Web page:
Rethinking DNA Evidence
I've been curious about DNA evidence ever since it became possible to use it for identification in criminal trials. At first I pretty much accepted its validity but, over time, I started wondering just how accurate it was.
I still wonder about the actual physical accuracy of DNA evidence, but I'd never really considered the human aspect of the issue much until reading this story in the Orange County Weekly. According to the story, prosecutors were trying to get the DNA lab people to change their testimony in regards a suspect's DNA sample.
So, regardless of whatever lab results are, there's still the aspect of person- to- person relations and legal maneuverings that may, or may not, result in the conviction of an innocent person. Of course, the opposite is also true and more and more people are being exonerated for crimes they've been imprisoned for as time goes on.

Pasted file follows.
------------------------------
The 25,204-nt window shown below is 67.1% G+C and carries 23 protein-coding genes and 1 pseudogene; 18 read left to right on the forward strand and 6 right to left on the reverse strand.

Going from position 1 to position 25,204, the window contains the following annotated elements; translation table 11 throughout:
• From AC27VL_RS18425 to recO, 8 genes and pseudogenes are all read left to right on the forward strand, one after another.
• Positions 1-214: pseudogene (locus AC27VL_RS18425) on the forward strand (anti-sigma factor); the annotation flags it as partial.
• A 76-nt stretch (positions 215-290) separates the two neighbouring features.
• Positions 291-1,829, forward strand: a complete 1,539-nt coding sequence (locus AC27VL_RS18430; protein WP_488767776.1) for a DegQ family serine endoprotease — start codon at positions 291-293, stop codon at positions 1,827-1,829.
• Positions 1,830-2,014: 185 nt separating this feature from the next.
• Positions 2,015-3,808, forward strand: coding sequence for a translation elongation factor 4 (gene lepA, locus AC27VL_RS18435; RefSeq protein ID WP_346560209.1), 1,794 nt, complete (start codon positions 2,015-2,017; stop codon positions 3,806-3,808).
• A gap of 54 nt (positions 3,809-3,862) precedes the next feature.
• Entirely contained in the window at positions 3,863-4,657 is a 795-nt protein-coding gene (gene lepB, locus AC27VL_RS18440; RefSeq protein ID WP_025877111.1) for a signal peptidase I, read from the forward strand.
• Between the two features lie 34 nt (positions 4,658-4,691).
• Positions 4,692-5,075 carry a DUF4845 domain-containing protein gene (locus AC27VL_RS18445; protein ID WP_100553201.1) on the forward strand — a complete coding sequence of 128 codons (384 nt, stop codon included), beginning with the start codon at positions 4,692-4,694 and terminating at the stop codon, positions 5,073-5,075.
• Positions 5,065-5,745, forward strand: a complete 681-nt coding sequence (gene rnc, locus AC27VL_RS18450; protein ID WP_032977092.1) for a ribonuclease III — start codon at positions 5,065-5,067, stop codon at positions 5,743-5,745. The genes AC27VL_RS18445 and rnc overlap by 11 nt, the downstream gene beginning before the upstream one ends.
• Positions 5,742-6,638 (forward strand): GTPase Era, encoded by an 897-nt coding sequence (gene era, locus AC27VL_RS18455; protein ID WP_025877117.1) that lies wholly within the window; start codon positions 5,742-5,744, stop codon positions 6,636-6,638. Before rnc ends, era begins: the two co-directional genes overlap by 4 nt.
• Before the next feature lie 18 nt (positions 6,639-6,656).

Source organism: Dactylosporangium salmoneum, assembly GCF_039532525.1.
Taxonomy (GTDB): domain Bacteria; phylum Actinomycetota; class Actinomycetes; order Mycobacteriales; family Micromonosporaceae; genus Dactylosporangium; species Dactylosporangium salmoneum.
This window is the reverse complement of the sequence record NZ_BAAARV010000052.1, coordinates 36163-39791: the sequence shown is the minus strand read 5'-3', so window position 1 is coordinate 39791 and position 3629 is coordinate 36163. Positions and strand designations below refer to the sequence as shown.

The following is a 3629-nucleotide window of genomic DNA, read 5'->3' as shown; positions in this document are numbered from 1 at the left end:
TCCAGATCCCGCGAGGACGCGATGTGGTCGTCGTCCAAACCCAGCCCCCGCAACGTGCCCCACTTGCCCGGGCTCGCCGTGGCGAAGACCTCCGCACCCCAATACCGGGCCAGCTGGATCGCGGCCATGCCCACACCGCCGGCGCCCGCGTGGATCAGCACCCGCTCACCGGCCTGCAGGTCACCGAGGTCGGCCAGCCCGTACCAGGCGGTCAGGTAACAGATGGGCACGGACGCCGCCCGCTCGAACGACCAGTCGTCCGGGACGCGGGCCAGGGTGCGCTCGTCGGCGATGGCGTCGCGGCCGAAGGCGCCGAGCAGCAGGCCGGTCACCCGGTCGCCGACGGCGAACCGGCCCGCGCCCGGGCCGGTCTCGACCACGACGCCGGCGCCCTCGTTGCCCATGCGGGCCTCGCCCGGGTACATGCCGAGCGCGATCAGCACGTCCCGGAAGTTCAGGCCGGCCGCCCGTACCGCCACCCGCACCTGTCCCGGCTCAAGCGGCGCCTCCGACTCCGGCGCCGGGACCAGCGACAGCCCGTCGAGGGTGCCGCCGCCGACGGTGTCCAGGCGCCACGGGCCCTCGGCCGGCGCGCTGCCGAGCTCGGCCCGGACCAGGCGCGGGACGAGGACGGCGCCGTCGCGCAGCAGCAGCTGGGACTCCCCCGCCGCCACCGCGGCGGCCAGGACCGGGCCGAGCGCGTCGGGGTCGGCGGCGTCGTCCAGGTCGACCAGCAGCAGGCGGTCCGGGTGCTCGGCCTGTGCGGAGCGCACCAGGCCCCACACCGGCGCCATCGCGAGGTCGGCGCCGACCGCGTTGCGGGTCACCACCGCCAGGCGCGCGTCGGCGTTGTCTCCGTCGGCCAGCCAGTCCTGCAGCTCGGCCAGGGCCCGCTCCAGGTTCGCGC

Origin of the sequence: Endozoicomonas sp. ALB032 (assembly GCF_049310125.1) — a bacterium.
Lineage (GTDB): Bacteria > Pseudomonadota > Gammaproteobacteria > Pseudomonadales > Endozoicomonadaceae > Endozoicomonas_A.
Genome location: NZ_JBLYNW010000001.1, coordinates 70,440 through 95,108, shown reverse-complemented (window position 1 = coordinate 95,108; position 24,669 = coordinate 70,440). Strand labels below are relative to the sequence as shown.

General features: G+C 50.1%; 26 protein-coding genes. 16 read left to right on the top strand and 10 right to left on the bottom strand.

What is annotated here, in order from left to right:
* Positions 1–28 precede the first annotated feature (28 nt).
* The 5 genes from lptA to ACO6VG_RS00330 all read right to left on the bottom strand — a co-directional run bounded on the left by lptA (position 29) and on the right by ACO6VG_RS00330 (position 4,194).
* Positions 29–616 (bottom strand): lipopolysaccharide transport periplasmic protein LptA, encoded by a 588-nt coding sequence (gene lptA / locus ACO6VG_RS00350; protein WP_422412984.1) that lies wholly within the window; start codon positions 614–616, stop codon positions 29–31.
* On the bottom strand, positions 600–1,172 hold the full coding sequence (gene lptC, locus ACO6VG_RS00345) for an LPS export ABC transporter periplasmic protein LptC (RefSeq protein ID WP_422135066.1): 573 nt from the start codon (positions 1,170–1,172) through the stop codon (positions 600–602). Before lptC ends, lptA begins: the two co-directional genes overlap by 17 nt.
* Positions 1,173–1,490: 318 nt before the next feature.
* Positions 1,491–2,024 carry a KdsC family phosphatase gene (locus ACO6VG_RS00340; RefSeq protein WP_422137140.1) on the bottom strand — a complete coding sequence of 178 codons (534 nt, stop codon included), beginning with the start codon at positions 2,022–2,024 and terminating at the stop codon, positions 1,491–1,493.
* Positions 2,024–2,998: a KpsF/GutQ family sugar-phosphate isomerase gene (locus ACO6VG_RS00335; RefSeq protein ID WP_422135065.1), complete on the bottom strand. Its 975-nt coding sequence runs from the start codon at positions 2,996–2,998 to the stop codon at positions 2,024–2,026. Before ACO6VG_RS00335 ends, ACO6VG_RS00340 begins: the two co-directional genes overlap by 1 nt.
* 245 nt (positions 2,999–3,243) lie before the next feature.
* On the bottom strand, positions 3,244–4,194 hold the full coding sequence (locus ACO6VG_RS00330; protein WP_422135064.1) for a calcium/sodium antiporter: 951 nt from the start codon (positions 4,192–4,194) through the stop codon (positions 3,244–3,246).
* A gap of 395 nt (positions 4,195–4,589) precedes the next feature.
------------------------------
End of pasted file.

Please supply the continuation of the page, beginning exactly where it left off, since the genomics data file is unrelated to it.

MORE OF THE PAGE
I'll take the OC Weekly story with a grain of salt, if only because I could see how someone could say one thing and the person they were saying to could take it an entirely different way, but it does show that DNA evidence has a subjective as well as objective aspect to it.
Thanks to Radley Balko at his Agitator blog for the heads up on this case. If interested in his post on it, scroll a ways down from the beginning of the March 17 posts to Prosecutorial (and Judicial?) Misconduct In Orange County.